Nigel Farage is not wrong to say that “the UKIP fox is in the Westminster hen house”. The far-right Euro-sceptic party has made irrefutable gains across much of the UK, after being largely ignored by Westminster and written-off by much of the media as incoherent and racist. Though the final figures are still outstanding, the undeniable outcome of yesterday’s poll is that British politics is being thoroughly shaken up.
With just a year to go until the general election, today’s results will define the next 12 months of campaigning. The clear reality of the UKIP threat must finally force the main parties to take action.
This presents an opportunity to British politics which, to much of the electorate, has seemed stale for a long time. But for businesses, choppy water ahead is a far less welcome prospect.
The issue of “political uncertainty” is at the top of the list of concerns for the CBI, who last week revised their economic growth predictions up from 2.6% to 3%, but also warned that progress could be undone if the current business environment is not maintained.
CBI director general John Cridland warned politicians against “headline-grabbing policies that weaken investment, opportunity and jobs” in the run-up to the 2015 election.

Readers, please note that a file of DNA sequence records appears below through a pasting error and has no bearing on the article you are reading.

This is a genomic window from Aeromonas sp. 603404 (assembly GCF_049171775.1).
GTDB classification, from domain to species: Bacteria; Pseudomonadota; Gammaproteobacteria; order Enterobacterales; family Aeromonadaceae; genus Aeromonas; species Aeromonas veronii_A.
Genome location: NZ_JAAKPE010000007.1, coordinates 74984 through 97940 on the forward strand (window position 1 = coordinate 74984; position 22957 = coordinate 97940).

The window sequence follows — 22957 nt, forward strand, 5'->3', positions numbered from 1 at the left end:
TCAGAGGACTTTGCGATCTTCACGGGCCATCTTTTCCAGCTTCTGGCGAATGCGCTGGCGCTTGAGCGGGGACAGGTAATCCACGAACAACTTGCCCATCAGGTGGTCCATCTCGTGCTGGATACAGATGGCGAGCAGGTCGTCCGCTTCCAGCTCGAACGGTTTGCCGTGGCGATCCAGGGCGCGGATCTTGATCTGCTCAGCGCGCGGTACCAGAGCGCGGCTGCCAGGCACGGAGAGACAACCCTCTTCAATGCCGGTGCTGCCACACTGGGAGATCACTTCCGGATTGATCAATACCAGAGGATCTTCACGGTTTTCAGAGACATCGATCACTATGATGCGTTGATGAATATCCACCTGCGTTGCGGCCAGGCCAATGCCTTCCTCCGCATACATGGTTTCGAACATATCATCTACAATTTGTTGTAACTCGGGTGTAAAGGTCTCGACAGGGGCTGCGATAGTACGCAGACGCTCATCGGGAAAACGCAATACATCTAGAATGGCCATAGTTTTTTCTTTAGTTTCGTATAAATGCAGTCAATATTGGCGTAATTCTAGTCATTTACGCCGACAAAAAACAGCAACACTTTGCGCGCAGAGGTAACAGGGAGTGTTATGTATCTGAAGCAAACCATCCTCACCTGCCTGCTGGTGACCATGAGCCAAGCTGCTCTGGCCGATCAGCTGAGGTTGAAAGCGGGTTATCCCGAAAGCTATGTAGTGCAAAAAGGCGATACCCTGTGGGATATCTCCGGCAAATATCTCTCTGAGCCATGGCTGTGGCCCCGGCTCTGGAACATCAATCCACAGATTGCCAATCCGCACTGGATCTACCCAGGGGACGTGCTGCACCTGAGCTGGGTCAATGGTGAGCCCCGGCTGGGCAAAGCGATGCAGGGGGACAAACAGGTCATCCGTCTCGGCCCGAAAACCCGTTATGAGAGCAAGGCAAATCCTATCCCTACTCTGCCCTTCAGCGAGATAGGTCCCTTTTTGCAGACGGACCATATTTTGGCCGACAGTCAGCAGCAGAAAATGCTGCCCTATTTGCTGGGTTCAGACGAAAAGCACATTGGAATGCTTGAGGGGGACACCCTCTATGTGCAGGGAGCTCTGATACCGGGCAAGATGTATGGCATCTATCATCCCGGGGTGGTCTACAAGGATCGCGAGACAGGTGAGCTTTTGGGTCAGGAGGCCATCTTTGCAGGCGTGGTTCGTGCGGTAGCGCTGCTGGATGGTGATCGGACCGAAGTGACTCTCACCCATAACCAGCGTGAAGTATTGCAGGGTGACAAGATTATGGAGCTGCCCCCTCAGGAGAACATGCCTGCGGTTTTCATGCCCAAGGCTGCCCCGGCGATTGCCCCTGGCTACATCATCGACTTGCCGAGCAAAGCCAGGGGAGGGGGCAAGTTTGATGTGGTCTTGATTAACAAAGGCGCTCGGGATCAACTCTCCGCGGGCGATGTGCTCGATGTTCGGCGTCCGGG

“The UK now has more stable economic foundations,” Cridland said, “and political risks must not jeopardise this.”
As the parties jostle for supremacy and try to differentiate and define their ground, the worry for businesses is that the economic recovery may take a back seat. Tax structures and membership of the European Union are likely battlegrounds. But the uncertanity and confusion it will generate is precisely what could hobble investment in the UK.
Politicians must react to the UKIP threat. The Conservatives stand to lose a considerable proportion of their votes if they’re not seen to take heed, and a split vote could edge a Labour government to victory.
Labour are not immune to losing voters to UKIP either. Besides its right-wing Euro-scepticism, UKIP has carefully positioned itself as a party that appears to represent the concerns of lower-income people across the UK. Their recent advertising campaign included billboards reading “26 million people in Europe are looking for work. And whose jobs are they after?”
The other key attraction of UKIP is the party’s leader. Farage’s straightforward manner is a million miles from Miliband’s automated delivery. And his conservatism looks more genteel middle-England than Cameron and Osborne’s city-boy vibe. For a man whose name and party is never that far away from accusations of fascism and racism, he seems remarkably human.
This potent combination differentiates the party against the bland incumbents in Westminster. It’s not hard to imagine that support for UKIP could sweep through a significant band of an electorate who may otherwise have remained apathetic.
With just 12 months to go until the general election, the main political parties have limited time to reduce Farage’s hopes to dust. And British businesses will be affected. Any hope that the status quo can prevail is just wishful thinking.